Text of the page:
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The International Institute for Ecological Civilization promotes a Nature-Human Centric worldview. It promotes ecological sustainability and a vision of human civilization adopting a 'Great Work' of repairing a damaged Earth. Our civilization must live in balance with Nature and live within the carrying capacity of the Earth. The Institute asserts and promotes the intrinsic value of Nature, and believes civilization must seek both social and environmental justice.











  1. We support the vision of a 'Great Work' of repairing the damaged Earth, that this is the dream and narrative an ecological civilization must adopt.

  2. We assert a ‘Nature-Human Centric’ and not an Anthropocentric worldview. Such a view is eco-centric and respects the Earth and its life, both for its intrinsic value and for its values to present and future generations. It also acknowledges that we need to value the diversity and creativity of human civilization, and ensure that this can live in an ecologically sustainable way into the future.

  3. We assert that justice is needed both for the human and non-human world, and that both need to go together.

  4. We accept that human action is the cause of many environmental problems, and accordingly we must seek solutions, and that such solutions exist.

  5. We realise that the pressures on Nature will increase in coming years to the point where many ecosystems collapse- unless human worldview, attitudes and actions change.

Ecological Footprint

  1. We acknowledge that all life on Earth (including humanity) depends on Nature and the 'ecosystem services’ it provides.

  2. We seek to protect and restore the Earth's ecological integrity, biological diversity and natural processes.

  3. We believe that we must seek to return our current global ecological footprint (1.5 Earths) to just one Earth- the one we have, and on which we must live sustainably.

  4. We understand that the Earth's growing human population is an important barrier to reaching sustainability, and that education and family planning can help us stabilise world population.

  5. We understand that consumerism is one of the major problems causing the environmental crisis, an ideology created after World War II.

  6. We believe our civilization must cease to believe that ecosystem services are free and limitless. Their full value, and the costs incurred by damaging them, must be taken into account in all economic and social accounting.

  7. We uphold the principles of intra- and inter-generational equity, or fairness in how resources are distributed within this generation and between this and future generations.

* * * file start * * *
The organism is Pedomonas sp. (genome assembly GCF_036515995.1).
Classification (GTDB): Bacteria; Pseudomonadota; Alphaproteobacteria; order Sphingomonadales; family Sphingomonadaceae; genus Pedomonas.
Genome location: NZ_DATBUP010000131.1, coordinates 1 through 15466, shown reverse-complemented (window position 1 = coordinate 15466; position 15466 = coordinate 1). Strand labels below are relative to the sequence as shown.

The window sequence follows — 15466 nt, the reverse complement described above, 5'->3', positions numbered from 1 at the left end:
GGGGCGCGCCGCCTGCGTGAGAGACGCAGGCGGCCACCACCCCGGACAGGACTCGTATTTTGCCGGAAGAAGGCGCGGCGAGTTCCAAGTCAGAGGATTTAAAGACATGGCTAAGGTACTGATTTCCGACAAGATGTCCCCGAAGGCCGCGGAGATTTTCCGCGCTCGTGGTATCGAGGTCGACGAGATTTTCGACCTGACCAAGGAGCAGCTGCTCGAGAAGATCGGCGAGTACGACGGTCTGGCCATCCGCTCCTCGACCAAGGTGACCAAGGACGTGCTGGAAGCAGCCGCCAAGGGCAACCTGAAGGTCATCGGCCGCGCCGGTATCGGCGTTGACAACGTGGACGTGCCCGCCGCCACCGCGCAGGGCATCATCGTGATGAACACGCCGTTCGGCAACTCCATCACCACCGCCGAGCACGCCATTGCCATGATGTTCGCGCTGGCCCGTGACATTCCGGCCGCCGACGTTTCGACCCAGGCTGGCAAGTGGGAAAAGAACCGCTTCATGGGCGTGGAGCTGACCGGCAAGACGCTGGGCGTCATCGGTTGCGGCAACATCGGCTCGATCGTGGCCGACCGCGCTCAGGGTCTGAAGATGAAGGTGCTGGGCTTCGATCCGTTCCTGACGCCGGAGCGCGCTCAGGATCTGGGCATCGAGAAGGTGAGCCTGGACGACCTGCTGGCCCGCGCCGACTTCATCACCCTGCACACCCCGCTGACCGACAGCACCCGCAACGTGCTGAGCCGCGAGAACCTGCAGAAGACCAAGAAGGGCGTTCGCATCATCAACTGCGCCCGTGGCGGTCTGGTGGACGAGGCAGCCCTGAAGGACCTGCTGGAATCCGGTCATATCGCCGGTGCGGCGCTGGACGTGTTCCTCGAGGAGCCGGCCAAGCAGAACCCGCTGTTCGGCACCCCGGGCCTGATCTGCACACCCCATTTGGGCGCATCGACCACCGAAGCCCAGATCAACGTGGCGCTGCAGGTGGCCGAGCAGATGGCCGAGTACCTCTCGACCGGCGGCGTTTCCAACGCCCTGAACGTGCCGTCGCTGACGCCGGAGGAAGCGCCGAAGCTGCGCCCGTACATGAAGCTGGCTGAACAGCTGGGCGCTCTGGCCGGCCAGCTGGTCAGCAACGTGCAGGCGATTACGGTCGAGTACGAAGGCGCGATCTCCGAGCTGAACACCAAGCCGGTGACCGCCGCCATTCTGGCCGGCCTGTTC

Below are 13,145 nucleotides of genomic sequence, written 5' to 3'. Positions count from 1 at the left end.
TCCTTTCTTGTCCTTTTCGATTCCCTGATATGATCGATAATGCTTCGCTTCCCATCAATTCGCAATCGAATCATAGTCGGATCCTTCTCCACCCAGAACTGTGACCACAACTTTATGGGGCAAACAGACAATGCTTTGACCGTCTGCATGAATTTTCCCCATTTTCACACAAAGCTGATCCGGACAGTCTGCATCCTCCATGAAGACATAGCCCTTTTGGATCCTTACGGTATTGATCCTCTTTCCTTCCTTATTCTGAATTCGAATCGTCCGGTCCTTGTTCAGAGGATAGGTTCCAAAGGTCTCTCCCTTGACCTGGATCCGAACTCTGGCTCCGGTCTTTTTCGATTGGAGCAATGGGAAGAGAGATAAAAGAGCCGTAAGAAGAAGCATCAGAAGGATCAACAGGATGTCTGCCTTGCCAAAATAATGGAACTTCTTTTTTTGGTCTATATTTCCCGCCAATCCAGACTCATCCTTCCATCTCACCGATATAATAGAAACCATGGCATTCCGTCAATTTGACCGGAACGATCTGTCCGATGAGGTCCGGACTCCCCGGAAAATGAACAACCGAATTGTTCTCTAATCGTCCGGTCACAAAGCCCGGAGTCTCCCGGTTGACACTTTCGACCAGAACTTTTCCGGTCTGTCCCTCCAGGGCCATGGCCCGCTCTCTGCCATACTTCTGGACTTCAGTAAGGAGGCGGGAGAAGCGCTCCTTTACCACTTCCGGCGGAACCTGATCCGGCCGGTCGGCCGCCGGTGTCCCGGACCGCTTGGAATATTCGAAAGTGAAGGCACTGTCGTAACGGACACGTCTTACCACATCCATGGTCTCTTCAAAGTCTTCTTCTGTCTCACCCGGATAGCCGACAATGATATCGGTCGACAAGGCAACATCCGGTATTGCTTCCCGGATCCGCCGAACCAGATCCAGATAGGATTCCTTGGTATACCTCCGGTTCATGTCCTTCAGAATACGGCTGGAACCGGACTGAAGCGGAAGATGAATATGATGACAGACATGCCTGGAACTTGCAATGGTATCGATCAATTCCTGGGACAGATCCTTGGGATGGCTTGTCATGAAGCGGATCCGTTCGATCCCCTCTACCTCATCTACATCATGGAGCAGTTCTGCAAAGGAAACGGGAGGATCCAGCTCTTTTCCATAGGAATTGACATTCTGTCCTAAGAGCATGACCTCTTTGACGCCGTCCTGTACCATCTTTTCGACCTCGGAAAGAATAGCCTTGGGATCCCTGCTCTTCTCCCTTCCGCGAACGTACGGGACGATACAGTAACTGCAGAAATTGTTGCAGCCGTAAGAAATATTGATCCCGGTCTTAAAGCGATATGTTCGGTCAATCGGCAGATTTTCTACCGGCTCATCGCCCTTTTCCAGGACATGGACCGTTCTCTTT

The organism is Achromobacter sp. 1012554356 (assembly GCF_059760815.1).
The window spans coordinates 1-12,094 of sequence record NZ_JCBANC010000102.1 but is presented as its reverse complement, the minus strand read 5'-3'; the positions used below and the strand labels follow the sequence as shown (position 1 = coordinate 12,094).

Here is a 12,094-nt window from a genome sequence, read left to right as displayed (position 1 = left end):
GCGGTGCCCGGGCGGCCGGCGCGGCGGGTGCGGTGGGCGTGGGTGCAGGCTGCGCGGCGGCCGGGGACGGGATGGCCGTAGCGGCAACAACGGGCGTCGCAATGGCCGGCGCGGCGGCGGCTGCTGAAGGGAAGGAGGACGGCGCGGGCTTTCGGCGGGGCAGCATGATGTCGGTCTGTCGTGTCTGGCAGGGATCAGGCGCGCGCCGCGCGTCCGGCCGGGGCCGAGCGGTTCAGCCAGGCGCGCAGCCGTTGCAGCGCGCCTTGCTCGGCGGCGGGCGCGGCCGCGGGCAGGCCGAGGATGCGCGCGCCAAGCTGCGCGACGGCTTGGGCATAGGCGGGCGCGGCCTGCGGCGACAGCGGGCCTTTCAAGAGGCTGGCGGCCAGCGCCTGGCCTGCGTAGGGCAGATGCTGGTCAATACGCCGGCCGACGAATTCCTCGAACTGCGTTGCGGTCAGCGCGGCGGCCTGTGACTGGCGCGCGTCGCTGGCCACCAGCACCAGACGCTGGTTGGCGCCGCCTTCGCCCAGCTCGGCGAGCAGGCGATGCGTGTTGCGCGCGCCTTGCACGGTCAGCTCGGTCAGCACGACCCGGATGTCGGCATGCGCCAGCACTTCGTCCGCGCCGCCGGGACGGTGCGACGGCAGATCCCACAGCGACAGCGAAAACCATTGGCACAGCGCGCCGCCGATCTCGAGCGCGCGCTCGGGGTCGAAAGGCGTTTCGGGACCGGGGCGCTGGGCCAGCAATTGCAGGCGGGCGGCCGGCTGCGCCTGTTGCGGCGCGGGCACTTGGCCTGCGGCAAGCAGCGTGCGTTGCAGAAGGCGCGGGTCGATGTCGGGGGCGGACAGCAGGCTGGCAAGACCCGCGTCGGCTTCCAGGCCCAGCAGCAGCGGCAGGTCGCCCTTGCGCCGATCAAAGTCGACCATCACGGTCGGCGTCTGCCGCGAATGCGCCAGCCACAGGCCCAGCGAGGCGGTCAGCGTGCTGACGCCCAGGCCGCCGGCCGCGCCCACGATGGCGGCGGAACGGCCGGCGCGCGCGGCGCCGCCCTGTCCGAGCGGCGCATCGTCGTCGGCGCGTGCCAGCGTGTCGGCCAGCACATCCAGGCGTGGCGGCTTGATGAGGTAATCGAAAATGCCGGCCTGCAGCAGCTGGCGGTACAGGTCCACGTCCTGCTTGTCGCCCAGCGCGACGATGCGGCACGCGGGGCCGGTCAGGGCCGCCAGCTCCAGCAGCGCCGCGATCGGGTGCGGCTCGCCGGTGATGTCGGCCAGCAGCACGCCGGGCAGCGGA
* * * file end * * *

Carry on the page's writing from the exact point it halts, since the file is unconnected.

8. We adopt the precautionary principle, so that those proposing development must show that their actions are without significant harm to the environment, rather than the community needing to demonstrate absolute proof of an action's damage.

Climate Change

  1. We accept the reality of human-caused climate change, and we seek to roll back denial of climate change and other environmental problems.

  2. We act on the premise that there is still time to avoid the worst impacts of climate change but that we must take strong action now.

  3. We accept that the costs of stabilising the climate are significant but manageable, and that delay (or failing to act) would be dangerous to civilization and much more costly.

  4. We support renewable energy and energy conservation as the key solutions to abandoning a fossil-fuel based economy. We believe nuclear energy is not the solution in terms of its own environmental problems, slowness to be installed, danger of proliferation of nuclear weapons, and high cost.

Economic and Social

  1. We recognise that on a finite planet an ever-growing economy is simply not possible. We therefore support a Steady State Economy or Ecological Economy. We support ‘tax-shifting’ to penalise environmentally damaging activities. We support moving subsidies away from environmentally-degrading activities to those that support the ‘Great Work’ of repairing the Earth's ecosystems. We support a Green GNP and GDP that assesses how we conserve the Earth's natural capital and ecosystem services.

  2. We support an economy and society that protects the Earth's ecosystems and community well-being, where the quality of social and economic development should take precedence over the quantity.

  3. We believe that solving the environmental crisis will require that we also solve the major and growing issue of poverty and inequity. The environmental crisis makes poverty worse, and increasing poverty accelerates the environmental crisis. We thus need to solve both.

  4. We affirm gender equality and social equity as integral to sustainability, and that special attention should be given to the rights of indigenous peoples and minorities.

  5. We recognise that ecological sustainability will happen faster if local communities become champions of sustainability, share the benefits, and are involved in the decisions to reach sustainability.

  6. We strive to work together with all sections of government, business, and the community to reach ecological sustainability.

  7. We acknowledge that lack of political will is one of the greatest problems to solving the environmental and social crisis. We urge the world community to pressure all governments for an urgent sustainability program as part of the ‘Great Work’ of repairing the Earth.




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